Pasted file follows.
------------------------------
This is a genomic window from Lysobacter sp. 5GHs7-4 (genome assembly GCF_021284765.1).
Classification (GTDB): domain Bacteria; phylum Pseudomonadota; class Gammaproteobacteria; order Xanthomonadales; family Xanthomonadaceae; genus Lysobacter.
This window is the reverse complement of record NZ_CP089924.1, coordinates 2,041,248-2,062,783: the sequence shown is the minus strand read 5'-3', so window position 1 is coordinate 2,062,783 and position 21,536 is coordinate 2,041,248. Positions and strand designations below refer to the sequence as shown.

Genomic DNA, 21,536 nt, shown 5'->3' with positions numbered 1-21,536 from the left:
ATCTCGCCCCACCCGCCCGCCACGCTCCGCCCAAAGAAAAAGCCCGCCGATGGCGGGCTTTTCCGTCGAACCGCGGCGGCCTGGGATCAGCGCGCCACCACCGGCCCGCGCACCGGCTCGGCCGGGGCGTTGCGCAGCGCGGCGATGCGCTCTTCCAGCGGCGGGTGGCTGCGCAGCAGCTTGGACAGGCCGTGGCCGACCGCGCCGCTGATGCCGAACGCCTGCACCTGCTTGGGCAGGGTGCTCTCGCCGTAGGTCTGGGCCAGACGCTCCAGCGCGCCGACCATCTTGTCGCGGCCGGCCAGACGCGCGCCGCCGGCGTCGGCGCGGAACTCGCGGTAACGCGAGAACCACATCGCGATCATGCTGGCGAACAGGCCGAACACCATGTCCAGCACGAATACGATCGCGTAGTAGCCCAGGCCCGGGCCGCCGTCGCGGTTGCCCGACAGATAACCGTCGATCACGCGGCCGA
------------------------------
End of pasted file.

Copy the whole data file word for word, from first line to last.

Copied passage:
This is a genomic window from Lysobacter sp. 5GHs7-4 (genome assembly GCF_021284765.1).
Classification (GTDB): domain Bacteria; phylum Pseudomonadota; class Gammaproteobacteria; order Xanthomonadales; family Xanthomonadaceae; genus Lysobacter.
This window is the reverse complement of record NZ_CP089924.1, coordinates 2,041,248-2,062,783: the sequence shown is the minus strand read 5'-3', so window position 1 is coordinate 2,062,783 and position 21,536 is coordinate 2,041,248. Positions and strand designations below refer to the sequence as shown.

Genomic DNA, 21,536 nt, shown 5'->3' with positions numbered 1-21,536 from the left:
ATCTCGCCCCACCCGCCCGCCACGCTCCGCCCAAAGAAAAAGCCCGCCGATGGCGGGCTTTTCCGTCGAACCGCGGCGGCCTGGGATCAGCGCGCCACCACCGGCCCGCGCACCGGCTCGGCCGGGGCGTTGCGCAGCGCGGCGATGCGCTCTTCCAGCGGCGGGTGGCTGCGCAGCAGCTTGGACAGGCCGTGGCCGACCGCGCCGCTGATGCCGAACGCCTGCACCTGCTTGGGCAGGGTGCTCTCGCCGTAGGTCTGGGCCAGACGCTCCAGCGCGCCGACCATCTTGTCGCGGCCGGCCAGACGCGCGCCGCCGGCGTCGGCGCGGAACTCGCGGTAACGCGAGAACCACATCGCGATCATGCTGGCGAACAGGCCGAACACCATGTCCAGCACGAATACGATCGCGTAGTAGCCCAGGCCCGGGCCGCCGTCGCGGTTGCCCGACAGATAACCGTCGATCACGCGGCCGA